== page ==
Excerpt from Giving Our Best with Pema Chodron
We are pleased to bring you this excerpt from Giving Our Best with Pema Chodron. Compassion is a skill. You can learn it here and now, and the benefits are vast. In this recorded retreat, Pema Chödrön shows you how—using a text that is very close to her heart: the Buddhist classic known as The Way of the Bodhisattva. Here she focuses on its primary subject, the enlightened heart and mind (bodhichitta), showing us how this awakened state, which often seems infinitely far out of our grasp, is always available to us right where we are.
So what is bodhicitta? As a working definition of it, I’m going to call it a longing and a commitment to wake up fully and completely, which is the same thing as saying to be free of suffering and the cause of suffering, completely.
And why? In order that we could help other people. And this last part, in order that we can help other people, is very key to bodhicitta because it’s a longing. A lot of you are probably in professions where you help people. So you set out to want to do that and you’re right up against all your old habits, fear, and loathing. People tell me all the time about, you know, I wanted to save at risk teenagers so I trained and I went into that profession, and, you know, in two days I just like hated most of the kids. So I realized, you know, I had a little work to do if I really wanted to do that and it wasn’t a little work to get rid of all these kids and getting some nice kids in here. Could we just get rid of all these kids and get some that cooperate?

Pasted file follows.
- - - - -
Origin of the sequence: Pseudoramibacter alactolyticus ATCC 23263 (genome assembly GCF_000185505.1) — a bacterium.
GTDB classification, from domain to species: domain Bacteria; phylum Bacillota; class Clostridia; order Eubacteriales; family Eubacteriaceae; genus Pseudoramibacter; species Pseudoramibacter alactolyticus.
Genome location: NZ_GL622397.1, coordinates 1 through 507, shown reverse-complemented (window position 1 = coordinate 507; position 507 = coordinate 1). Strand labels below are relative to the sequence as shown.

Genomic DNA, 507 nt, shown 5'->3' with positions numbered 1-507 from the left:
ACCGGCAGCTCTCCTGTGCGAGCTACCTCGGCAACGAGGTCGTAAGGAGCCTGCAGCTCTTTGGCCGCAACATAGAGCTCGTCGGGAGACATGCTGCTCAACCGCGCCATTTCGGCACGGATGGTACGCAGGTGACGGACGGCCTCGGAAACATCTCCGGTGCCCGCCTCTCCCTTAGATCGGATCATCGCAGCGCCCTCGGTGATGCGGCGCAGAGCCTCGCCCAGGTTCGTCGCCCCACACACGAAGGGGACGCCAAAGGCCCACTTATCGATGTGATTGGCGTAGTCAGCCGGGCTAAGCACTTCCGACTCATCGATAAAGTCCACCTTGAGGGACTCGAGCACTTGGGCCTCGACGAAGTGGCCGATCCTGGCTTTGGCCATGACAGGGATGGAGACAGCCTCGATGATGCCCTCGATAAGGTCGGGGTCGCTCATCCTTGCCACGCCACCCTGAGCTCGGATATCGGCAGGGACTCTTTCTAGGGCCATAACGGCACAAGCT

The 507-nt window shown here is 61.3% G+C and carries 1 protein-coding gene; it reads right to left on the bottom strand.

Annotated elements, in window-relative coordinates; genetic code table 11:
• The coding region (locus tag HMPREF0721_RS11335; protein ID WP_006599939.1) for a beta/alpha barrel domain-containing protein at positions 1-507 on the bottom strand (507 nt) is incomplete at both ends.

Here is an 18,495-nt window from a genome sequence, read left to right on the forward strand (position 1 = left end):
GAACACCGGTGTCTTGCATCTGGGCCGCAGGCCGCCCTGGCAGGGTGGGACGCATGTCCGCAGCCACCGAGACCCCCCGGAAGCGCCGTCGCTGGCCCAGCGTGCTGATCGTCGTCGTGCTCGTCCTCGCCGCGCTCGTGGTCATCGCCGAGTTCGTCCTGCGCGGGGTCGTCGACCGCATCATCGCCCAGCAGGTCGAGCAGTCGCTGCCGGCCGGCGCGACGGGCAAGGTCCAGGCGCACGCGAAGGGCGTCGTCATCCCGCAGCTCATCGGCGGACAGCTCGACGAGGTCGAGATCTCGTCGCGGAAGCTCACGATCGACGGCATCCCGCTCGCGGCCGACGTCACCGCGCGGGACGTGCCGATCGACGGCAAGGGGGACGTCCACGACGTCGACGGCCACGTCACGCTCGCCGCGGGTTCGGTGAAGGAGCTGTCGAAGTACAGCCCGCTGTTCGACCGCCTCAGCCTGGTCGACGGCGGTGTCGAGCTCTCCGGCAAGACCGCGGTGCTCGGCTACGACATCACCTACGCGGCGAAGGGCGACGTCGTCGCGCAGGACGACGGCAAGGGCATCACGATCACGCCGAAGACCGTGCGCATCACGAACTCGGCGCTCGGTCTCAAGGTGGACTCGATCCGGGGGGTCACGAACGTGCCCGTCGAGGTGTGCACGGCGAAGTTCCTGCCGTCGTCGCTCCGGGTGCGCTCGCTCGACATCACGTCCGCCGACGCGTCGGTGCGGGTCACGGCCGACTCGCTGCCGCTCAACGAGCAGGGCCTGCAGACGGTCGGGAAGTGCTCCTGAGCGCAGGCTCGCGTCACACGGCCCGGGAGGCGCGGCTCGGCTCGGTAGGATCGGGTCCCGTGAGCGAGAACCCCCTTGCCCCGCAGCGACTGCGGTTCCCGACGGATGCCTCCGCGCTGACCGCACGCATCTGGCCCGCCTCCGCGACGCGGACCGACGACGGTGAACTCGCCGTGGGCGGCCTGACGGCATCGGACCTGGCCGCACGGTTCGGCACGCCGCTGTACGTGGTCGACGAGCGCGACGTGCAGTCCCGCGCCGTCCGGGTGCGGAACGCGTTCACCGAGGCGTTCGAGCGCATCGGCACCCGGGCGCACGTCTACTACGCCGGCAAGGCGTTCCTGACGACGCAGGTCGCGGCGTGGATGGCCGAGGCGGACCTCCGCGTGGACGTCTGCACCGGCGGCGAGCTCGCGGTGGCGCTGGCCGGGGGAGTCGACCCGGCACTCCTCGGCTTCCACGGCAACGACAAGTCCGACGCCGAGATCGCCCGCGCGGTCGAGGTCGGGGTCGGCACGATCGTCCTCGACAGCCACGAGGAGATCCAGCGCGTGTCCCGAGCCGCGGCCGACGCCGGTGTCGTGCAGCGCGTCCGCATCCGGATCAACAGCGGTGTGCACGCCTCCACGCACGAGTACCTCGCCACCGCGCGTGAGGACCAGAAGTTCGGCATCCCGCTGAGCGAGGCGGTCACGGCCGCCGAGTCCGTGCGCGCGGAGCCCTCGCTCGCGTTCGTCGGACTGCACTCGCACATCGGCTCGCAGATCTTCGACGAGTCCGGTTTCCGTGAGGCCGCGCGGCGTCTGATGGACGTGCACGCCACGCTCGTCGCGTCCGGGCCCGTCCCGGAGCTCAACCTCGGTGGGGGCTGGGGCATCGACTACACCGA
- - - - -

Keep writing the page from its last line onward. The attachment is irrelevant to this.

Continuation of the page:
And so, you realize that then the longing and commitment really grows strong to want to clean up your act and that means, you know, to be less reactive and more open, less fearful, less stuck in your old ways that keep getting in the way of you and helping other people. So it’s a longing and that’s really an important word, but also a commitment to actually do what it takes to free yourself of old habits and fears which is the same thing as saying freeing yourself of suffering.
And then to the degree that you can do that, you're right there for those teenagers or husband or wife or child or whoever it might be, your right there for them and of course you might be reacting inside but your right there and they can feel it. You are there for them and therefore to the degree you can be there, then you can help.
- Steve Stein